1826. Christian Johnstone’s use of the phrase is perhaps a little more illuminating. “The coal fire was always in prime condition,–and short way between the brander and the mouth, Doctor,–served hot and hot—no distance between the kitchen and the hall; before the collop tongs had collapsed in the hands of the cook, in rushed the red-legged waiting wench with the smoking wooden platter.” – The Cook and Housewife’s Manual by Margaret Dods. 1826.
1830. “Dealers vended bread and cheese or squatted beside their baskets…oat-meal and groats for stir-about, or for griddle-cake; or cakes in reality, made from new barley; or old pease boiled soft and black, and kept hot and hot, for immediate consumption—a great rarity; and the last of the motley and picturesquely-grouped traffickers under the market-house, whom we shall notice, was a little and very old man, who dealt in the buying and selling books and pamphlets, generally as worn and as obsolete as himself.” – Banim, John and Michael. – The Denounced. Vols. I and II. 1830. NY.
1831. “We arrived in less than three hours, and in a few minutes sat down to a regular eastern-shore-dinner, of nice ham and chicken, potatoes and pone bread;–but what were these, good as they were in our eye, compared to the dishes of fresh fish, coming in rapid succession ‘hot and hot’ from the pan?” – American Turf Register and Sporting Magazine. Vol. 3. No. 1. Sept. 1831.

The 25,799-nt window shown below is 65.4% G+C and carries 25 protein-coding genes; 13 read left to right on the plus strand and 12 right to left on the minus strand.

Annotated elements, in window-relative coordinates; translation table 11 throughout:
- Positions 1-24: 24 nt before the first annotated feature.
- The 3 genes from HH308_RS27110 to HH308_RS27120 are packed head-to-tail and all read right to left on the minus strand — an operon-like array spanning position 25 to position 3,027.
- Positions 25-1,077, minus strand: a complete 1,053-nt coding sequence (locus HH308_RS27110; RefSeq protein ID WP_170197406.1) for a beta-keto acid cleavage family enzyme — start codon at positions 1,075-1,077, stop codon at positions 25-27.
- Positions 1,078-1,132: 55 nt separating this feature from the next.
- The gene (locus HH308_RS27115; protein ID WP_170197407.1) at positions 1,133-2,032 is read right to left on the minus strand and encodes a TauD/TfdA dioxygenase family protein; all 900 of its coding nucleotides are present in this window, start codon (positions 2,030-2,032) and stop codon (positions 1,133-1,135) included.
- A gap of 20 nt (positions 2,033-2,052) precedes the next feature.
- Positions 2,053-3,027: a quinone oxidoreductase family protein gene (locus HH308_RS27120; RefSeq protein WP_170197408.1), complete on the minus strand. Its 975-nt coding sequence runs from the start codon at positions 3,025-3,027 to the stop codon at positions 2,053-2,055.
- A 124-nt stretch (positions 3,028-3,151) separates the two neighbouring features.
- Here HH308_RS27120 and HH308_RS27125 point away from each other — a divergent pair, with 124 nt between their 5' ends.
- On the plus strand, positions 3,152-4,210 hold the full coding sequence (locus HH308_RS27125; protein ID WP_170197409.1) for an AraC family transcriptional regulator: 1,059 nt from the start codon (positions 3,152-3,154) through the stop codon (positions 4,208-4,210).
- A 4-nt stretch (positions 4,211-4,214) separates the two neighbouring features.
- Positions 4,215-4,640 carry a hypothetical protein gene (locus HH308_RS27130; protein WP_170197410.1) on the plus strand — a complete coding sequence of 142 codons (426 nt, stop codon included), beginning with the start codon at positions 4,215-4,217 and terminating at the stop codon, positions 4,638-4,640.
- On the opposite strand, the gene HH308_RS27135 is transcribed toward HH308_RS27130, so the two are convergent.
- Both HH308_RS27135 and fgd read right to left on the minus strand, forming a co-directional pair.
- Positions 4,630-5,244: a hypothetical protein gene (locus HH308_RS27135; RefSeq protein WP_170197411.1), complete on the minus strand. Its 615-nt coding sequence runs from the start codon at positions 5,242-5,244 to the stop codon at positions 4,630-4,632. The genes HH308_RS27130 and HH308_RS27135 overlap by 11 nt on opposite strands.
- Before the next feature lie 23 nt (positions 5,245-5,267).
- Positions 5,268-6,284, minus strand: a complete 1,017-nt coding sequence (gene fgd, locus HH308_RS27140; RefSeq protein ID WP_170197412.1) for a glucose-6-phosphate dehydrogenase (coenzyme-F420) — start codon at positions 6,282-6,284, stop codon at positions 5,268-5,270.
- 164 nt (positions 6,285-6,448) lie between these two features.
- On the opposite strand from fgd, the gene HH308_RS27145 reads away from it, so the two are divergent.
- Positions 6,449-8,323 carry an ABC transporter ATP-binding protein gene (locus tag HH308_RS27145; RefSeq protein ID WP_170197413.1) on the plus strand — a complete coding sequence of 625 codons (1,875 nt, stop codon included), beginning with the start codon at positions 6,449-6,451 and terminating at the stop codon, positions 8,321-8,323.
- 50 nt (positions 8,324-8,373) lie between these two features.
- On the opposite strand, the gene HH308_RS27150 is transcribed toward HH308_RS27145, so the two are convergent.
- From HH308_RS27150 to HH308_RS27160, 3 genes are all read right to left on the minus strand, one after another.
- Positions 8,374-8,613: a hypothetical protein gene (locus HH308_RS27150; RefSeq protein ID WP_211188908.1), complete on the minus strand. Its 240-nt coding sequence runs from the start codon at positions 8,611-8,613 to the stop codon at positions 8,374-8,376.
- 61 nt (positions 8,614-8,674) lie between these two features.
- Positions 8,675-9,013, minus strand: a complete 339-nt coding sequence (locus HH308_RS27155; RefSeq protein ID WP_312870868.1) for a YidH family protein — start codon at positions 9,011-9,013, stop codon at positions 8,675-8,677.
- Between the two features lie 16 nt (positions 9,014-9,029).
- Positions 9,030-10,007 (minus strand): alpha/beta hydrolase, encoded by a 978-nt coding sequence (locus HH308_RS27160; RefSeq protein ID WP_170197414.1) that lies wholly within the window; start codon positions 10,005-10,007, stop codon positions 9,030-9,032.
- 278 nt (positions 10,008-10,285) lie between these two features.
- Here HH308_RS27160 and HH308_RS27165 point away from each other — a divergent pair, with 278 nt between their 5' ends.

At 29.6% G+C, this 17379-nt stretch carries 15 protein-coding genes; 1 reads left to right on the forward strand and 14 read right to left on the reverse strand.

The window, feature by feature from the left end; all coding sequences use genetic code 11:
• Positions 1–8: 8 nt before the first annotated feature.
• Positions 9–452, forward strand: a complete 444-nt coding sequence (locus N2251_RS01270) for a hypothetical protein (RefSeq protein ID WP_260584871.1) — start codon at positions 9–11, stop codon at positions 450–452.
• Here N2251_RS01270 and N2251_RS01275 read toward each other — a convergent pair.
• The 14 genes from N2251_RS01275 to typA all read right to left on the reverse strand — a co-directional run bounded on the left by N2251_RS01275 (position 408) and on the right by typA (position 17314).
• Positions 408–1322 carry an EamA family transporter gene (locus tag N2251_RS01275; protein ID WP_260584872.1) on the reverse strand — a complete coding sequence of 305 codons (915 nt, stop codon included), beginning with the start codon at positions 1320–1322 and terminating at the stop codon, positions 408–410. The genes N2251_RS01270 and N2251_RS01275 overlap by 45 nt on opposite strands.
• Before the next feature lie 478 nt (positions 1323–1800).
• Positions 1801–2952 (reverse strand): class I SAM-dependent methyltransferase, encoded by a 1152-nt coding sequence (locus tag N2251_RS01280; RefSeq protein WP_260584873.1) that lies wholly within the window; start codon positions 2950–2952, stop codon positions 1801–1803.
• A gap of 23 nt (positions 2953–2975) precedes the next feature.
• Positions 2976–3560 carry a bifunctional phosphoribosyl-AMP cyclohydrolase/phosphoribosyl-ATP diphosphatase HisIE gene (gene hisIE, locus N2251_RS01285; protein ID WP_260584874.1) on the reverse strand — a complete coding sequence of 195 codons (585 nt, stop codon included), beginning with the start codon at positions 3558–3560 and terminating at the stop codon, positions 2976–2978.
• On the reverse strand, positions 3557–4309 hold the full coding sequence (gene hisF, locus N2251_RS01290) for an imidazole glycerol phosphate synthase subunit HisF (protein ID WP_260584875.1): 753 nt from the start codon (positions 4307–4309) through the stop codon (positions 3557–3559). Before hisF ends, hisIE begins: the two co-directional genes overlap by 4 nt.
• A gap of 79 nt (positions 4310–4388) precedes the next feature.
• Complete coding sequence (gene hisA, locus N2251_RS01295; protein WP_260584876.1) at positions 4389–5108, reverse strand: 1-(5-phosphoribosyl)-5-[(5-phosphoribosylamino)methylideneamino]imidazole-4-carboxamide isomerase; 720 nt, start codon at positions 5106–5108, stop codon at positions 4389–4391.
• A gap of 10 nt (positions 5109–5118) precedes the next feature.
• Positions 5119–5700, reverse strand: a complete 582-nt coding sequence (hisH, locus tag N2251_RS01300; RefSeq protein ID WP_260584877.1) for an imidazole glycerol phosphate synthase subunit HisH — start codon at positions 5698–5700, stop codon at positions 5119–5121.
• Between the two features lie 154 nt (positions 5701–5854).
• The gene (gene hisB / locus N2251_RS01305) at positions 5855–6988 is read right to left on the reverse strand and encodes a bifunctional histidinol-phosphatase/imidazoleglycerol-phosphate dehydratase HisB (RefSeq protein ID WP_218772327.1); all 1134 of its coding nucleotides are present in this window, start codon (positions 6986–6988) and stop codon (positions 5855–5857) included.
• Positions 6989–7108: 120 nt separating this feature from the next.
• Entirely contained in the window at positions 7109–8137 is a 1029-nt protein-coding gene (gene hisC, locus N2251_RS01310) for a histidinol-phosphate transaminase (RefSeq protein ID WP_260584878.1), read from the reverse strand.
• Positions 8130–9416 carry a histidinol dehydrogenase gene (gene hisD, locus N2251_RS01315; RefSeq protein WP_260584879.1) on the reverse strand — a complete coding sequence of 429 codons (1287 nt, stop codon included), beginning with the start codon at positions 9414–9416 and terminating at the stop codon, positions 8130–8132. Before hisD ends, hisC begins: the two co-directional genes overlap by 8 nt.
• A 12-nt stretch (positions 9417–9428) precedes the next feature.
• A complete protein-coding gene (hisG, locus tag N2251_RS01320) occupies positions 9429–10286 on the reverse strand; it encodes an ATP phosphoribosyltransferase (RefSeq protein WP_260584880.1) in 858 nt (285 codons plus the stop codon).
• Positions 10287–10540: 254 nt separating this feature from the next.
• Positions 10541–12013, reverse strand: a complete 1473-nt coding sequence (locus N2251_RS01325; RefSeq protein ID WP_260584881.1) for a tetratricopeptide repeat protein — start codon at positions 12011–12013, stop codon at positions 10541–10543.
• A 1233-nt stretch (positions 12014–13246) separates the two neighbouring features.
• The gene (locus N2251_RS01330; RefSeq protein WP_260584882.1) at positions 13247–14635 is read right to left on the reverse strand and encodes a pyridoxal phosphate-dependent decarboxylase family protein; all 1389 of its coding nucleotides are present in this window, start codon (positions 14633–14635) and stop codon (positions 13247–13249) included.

1832. “Serve up tortillas hot and hot”. – The Young Gentleman’s Book. 1832.
1833. “From a little corner cupboard she fetched forth cold meat; and when all her materials were ready, Rose spread a nice white cloth over her little round work table; arranged them on it; drew the table near to the fire where William sat, and finally took a seat opposite to him, occupying herself in supplying him, hot and hot, with potatoes roasted to a certain luxurious crispness, by careful and judicious turning on the fire”. – Banim, Michael. The Ghost Hunter and his Family. 1833. Philadelphia.
1837. Mary Holland’s receipt for Sprats reads: “Dress these the same as herrings, except in the broiling: which, if you have not a sprat gridiron, do as follows: when properly cleaned, they should be fastened in rows by a skewer run through the heads, then broiled, and served hot and hot.” – The Complete Economical Cook, and Frugal Housewife. 1837. London.
1842. “I will give you them like a beef-steak at Dolly’s, hot and hot”. Tennyson, Alfred, Lord. Will Waterproof.
1848. “Mutton-chops which were brought in Hot and Hot, between two plates.” Dickens, Charles. Dombey and Son.
1854. “Here his vehemence inciting him to physical action, he began to walk the deck, with something of the mein of a rampant red lion; but still serving up to me concoctions of his wrathe, HOT AND HOT.” Hood, Thomas. The Choice Works . Page 66.
1857. “Pancakes should be served hot and hot to table.” – Traill, Catherine. The Canadian Settler’s Guide. 1857. Toronto.
1872 “They [pancakes] were served ‘HOT AND NOT’ with superb butter and other appropriate accompaniments,..”. —Chicago Tribune. 4 March. Page 3.
1885. “Journalism amongst our cousins lies under a supreme obligation to be swift and tasty. Its courses must be served up to the national table ‘HOT AND HOT,’ with plenty of condiments to give jaded palates a perception of pungency.”—The Musical Times and Singing Class Circular, Vol. 26, No. 508, June. Page 320.